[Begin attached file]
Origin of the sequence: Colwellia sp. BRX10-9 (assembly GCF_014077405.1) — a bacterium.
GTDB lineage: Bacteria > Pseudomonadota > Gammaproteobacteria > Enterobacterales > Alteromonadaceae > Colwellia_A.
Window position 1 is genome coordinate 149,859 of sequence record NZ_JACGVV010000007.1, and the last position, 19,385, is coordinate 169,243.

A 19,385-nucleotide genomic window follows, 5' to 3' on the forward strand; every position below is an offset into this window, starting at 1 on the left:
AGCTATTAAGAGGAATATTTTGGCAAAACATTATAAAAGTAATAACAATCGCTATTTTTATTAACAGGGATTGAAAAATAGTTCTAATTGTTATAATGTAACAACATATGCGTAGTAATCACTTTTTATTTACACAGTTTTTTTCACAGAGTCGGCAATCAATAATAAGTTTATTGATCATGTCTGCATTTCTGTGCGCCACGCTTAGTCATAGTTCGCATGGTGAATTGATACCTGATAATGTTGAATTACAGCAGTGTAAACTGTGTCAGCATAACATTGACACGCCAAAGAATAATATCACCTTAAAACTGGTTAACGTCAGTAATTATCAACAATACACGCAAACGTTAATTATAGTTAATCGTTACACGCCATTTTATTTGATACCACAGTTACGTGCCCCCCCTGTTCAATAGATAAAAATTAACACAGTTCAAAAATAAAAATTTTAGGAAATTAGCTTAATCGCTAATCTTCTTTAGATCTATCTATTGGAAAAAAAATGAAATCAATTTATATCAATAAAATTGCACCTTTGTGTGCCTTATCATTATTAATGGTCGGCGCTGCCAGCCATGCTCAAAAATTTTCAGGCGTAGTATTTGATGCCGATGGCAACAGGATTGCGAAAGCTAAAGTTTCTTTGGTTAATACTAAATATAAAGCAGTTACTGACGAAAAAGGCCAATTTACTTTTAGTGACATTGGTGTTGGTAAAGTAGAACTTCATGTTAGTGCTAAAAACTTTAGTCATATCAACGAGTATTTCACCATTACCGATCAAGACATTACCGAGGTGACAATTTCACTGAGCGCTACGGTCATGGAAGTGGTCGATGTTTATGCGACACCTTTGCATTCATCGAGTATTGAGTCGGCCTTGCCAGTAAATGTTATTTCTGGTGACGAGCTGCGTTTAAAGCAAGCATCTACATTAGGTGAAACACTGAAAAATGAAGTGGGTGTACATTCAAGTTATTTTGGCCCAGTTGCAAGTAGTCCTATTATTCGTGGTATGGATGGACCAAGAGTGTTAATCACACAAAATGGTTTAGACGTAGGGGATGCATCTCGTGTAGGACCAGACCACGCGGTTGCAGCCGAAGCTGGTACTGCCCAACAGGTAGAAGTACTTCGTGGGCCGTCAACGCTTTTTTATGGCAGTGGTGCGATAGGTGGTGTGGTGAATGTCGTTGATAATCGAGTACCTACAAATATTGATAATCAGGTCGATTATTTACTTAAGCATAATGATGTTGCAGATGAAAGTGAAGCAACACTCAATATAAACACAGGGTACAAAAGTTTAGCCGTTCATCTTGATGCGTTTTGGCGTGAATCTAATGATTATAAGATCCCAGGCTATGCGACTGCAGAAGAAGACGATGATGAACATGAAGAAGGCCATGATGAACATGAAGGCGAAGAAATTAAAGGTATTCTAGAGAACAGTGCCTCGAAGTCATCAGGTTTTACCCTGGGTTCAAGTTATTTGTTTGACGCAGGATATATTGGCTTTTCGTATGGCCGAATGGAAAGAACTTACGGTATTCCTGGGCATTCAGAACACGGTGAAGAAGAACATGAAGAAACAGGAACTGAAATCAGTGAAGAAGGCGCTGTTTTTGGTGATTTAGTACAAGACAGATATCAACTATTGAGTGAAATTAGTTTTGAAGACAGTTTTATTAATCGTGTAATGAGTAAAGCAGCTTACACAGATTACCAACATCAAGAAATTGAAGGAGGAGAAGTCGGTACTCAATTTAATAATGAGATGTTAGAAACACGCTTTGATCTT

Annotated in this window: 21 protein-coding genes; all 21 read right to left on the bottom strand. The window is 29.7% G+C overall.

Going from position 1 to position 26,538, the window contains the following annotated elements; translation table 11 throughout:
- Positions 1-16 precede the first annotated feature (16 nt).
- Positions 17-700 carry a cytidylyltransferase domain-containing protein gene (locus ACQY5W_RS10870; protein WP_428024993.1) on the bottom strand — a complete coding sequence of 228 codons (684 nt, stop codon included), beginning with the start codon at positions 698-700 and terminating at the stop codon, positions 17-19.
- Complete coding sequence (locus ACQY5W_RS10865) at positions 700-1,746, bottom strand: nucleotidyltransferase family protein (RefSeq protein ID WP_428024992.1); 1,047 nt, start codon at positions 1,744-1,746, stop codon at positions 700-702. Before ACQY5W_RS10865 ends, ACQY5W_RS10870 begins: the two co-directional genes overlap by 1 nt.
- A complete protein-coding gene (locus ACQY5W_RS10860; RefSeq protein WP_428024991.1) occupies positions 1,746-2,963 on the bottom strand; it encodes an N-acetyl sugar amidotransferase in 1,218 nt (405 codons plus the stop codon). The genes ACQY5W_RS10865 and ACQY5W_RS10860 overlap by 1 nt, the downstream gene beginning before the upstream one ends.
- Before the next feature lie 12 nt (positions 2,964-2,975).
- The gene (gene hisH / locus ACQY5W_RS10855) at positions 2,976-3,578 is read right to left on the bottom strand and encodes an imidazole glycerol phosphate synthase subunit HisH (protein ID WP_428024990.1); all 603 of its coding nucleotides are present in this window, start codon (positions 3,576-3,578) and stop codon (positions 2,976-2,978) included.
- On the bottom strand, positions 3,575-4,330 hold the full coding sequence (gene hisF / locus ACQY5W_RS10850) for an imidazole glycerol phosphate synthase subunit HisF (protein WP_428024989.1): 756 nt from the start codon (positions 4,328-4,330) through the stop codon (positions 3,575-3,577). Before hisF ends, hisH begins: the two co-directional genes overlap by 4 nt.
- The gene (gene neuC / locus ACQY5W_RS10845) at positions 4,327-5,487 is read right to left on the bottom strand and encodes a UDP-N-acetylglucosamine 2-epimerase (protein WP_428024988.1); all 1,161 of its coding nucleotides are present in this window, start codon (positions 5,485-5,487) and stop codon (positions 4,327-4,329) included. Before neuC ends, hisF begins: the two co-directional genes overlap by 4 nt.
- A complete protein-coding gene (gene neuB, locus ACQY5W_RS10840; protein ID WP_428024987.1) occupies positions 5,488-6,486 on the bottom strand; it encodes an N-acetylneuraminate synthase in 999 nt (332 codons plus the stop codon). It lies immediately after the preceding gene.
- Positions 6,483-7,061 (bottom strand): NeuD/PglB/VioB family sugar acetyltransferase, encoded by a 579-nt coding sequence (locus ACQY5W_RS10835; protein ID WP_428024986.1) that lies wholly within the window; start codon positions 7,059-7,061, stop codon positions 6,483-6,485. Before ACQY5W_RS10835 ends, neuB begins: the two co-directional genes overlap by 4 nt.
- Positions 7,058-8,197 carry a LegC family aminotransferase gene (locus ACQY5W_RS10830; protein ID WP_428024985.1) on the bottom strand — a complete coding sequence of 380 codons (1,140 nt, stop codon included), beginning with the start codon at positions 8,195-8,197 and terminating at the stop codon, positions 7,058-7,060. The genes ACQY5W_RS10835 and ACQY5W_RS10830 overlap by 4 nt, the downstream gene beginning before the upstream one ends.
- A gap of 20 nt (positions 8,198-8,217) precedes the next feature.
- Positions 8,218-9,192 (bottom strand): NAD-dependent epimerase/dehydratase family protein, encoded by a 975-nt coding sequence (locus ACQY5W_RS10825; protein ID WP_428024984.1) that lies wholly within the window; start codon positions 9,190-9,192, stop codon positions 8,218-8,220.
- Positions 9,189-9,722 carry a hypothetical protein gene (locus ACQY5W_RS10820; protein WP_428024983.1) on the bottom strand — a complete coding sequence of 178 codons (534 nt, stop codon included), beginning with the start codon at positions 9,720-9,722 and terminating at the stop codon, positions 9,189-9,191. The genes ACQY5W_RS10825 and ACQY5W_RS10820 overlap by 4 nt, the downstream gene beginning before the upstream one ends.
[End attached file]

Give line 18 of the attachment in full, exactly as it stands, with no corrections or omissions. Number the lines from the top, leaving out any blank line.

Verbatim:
- Positions 7,058-8,197 carry a LegC family aminotransferase gene (locus ACQY5W_RS10830; protein ID WP_428024985.1) on the bottom strand — a complete coding sequence of 380 codons (1,140 nt, stop codon included), beginning with the start codon at positions 8,195-8,197 and terminating at the stop codon, positions 7,058-7,060. The genes ACQY5W_RS10835 and ACQY5W_RS10830 overlap by 4 nt, the downstream gene beginning before the upstream one ends.